The failure of a supervisory official to investigate a letter of protest written by an inmate is insufficient to establish personal involvement. Smart v. Goord, 441 F. Supp. 2d 631, 642--643 (S.D.N.Y. 2006). Mere notice of alleged wrongdoing is insufficient to establish a supervisor's or administrator'[s] personal involvement. Gibson v. Comm'r of Mental Health, No. 04 Civ. 4350, 2008 WL 4276208, at *8, 2008 U.S. Dist. LEXIS 70080, at *27 (S.D.N.Y. Sept. 17, 2008). While mere receipt of a letter from a prisoner is insufficient to establish individual liability . . . '[p]ersonal involvement will be found . . . where a supervisory official receives and acts on a prisoner's grievance or otherwise reviews and responds to a prisoner's complaint.'" Boddie v. Morgenthau, 342 F. Supp. 2d 193, 203 (S.D.N.Y. 2004) (quoting Johnson v. Wright, 234 F. Supp. 2d 352, 363 (S.D.N.Y. 2002).

In this case, plaintiff alleges that because he spoke to defendant Rock about the bunk assignment while he was making rounds, Rock became personally involved in the alleged violation when he ignored plaintiff's request. Just as the failure to respond to a letter of protest is insufficient to constitute personal involvement, this conduct by defendant Rock is insufficient to assert that he was personally involved in any deliberate indifference claim regarding plaintiff's bunk assignment, particularly because this issue involved medical decisions beyond the purview of non-medical personnel.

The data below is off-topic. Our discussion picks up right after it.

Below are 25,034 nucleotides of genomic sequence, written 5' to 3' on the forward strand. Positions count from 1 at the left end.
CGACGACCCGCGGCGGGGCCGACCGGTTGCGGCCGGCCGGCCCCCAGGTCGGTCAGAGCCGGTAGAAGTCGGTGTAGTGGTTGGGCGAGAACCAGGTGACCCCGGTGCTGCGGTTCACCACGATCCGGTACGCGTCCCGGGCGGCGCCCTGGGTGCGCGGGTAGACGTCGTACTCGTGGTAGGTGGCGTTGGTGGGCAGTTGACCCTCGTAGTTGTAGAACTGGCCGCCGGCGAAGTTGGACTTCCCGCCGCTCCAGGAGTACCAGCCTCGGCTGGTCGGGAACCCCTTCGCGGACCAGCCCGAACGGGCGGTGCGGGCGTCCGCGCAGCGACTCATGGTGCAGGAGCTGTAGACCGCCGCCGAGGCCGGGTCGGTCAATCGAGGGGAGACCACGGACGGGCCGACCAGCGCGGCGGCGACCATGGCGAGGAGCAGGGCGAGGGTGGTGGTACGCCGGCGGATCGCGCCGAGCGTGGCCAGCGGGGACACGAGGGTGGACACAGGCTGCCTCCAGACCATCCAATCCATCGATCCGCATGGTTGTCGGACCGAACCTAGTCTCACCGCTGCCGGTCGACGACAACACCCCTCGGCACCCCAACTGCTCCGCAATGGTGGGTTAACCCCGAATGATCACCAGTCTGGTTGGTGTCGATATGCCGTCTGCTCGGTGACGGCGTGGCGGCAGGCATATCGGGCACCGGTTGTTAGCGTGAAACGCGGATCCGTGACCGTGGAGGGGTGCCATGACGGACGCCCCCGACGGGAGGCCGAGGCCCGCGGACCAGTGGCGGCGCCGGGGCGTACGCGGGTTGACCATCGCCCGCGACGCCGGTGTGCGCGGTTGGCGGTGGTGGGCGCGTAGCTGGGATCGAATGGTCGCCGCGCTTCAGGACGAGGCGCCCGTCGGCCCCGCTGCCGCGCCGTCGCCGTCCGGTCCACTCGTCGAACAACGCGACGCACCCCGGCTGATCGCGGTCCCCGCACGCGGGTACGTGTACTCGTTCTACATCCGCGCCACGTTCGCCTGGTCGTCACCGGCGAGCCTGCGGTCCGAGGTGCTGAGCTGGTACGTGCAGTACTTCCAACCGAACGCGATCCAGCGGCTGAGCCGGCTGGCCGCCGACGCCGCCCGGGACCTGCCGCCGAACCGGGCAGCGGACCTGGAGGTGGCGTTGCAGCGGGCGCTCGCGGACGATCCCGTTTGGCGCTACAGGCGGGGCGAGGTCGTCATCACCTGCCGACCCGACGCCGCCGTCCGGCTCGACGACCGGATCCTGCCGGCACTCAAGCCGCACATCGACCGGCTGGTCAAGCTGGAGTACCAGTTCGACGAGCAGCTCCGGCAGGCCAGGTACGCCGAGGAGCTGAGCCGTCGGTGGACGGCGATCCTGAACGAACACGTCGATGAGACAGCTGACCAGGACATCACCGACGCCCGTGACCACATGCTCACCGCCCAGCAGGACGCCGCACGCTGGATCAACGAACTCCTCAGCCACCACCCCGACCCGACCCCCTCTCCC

Plaintiff also alleges that defendant Rock was personally involved because he responded to plaintiff's grievances. Plaintiff submits a memorandum from defendant Rock, returning plaintiff's grievances, and telling him that he needed to follow proper grievance procedures. (Dkt. No. 42-1 at 34). The memorandum from defendant Rock, telling plaintiff he needed to take his grievance*fn20 through the proper channels is not sufficient to establish personal involvement. Although defendant Rock "received" plaintiff's grievance, he did not "act" on plaintiff's grievance. Returning plaintiff's grievances so that he could challenge the bottom bunk issue properly does not constitute personal involvement and may be dismissed as against defendant Rock. See e.g., Liner v. Goord, 310 F. Supp. 2d 550, 555 (W.D.N.Y. 2004) ("Where a supervisor's involvement in a prisoner's complaint is limited to forwarding of correspondence to appropriate staff, the supervisor has insufficient personal involvement to sustain a § 1983 cause of action.")

(iii) Theresa Knapp-David and Brian Fischer

Theresa Knapp-David was the director of Movement and Classification, and Brian Fischer is the Commissioner of DOCCS. In the amended complaint, plaintiff names defendant Knapp-David because plaintiff claims that he was told "the intake Sergeant ha[d] a computer printout stating that Movement and Classification said that it was okay for plaintiff to be housed in a double bunk cell and if he had a problem with that, to take it up with inmate grievance or Superintendent Rock." (AC at 13, ¶ f). There is no indication that defendant Knapp-David, who is the director of "Classification and Movement"*fn21 was personally involved in the decision to place plaintiff in a double-bunked cell or that she had any involvement in issuing the "computer printout." In his response to the motion to dismiss, plaintiff states that, as the person in charge of classification and movement, defendant Knapp-David was responsible for plaintiff's assignment through her "delegated policy-making [authority]." (Dkt. No. 42 at 9). This statement by plaintiff is not a proper allegation of personal involvement, instead, it is an attempt at alleging liability by respondeat superior. Plaintiff cites no "policy" instituted by defendant Knapp-David that would have caused plaintiff to be assigned to a double-bunked cell.*fn22